Prosecutors on Thursday charged two former Chicago area politicians with accepting kickbacks in return for making sure a public hospital bought bandages from a favored company, the latest corruption case in a city known for its unscrupulous politicians.
Former Chicago city councilman, or alderman, Ambrosio Medrano, 58, who had been convicted of bribery in the 1990s and served two years in prison, and former Cook County Commissioner Joseph Mario Moreno, 59, were charged along with three local businessmen.
James Barta, 70, the owner of Sav-RX, a Fremont, Nebraska-based company, was also charged with Medrano and another Barta associate with a scheme using bribes and kickbacks to get business from an unnamed hospital system outside of Illinois.
In a third scheme, Moreno allegedly took a $5,000 bribe to ensure the development of a waste transfer station in the Chicago suburb of Cicero while he sat on the town's economic development panel.
"Public officials who solicit and obtain bribes, and private individuals who pay bribes, undermine trust in honest government," Patrick J. Fitzgerald, U.S. attorney for the Northern District of Illinois, said in a statement. "The defendants in these cases are alleged to have done just that."
Moreno and Medrano allegedly agreed to take kickbacks for using their influence to ensure that Stroger Hospital, a public hospital in Chicago, buy bandages from two agents for a disabled veterans-owned business, according to the U.S. Attorney's office. Moreno later sponsored a county ordinance to benefit disabled veterans-owned businesses, prosecutors said.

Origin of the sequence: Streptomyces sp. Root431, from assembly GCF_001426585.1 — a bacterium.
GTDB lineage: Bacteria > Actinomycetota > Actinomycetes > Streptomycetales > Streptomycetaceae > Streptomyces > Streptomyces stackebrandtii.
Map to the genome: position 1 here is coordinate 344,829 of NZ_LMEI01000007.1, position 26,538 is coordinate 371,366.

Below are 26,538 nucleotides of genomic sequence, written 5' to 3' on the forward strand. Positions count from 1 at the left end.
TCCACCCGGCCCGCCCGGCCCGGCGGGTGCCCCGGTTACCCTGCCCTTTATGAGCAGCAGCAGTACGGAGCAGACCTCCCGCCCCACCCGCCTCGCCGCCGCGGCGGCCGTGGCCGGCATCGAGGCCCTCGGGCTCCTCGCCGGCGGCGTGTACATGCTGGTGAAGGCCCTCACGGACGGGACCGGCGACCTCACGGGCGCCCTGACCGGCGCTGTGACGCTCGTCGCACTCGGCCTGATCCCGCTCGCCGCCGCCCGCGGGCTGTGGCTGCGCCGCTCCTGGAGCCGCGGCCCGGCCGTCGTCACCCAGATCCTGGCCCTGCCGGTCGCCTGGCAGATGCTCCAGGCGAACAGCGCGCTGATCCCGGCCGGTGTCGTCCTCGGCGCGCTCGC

Barta and Medrano, along with an associate of Barta, allegedly agreed to bribe an undercover Federal Bureau of Investigation agent and a fictitious hospital official to do business with Sav-RX, prosecutors said. Barta made a $6,500 payment to the FBI agent last week, prosecutors said.
Chicago and the state of Illinois have a long history of political graft. Numerous alderman and city officials have been convicted over the years and two consecutive governors - George Ryan and Rod Blagojevich - are serving sentences for improper actions.
Medrano and Moreno appeared in federal court Thursday to hear the charges against them, along with one of the Chicago businessmen charged with a crime.
Moreno's attorney, Richard Kling, said his client is "aware of the seriousness of the charges" and that they will be "resolved in court and not in the media."
Medrano's attorney, Gal Pissetzky, said he is working now to get his client out on bond. "We will be fighting that case in court," Pissetzky said.
Barta could not be reached at his offices Thursday afternoon.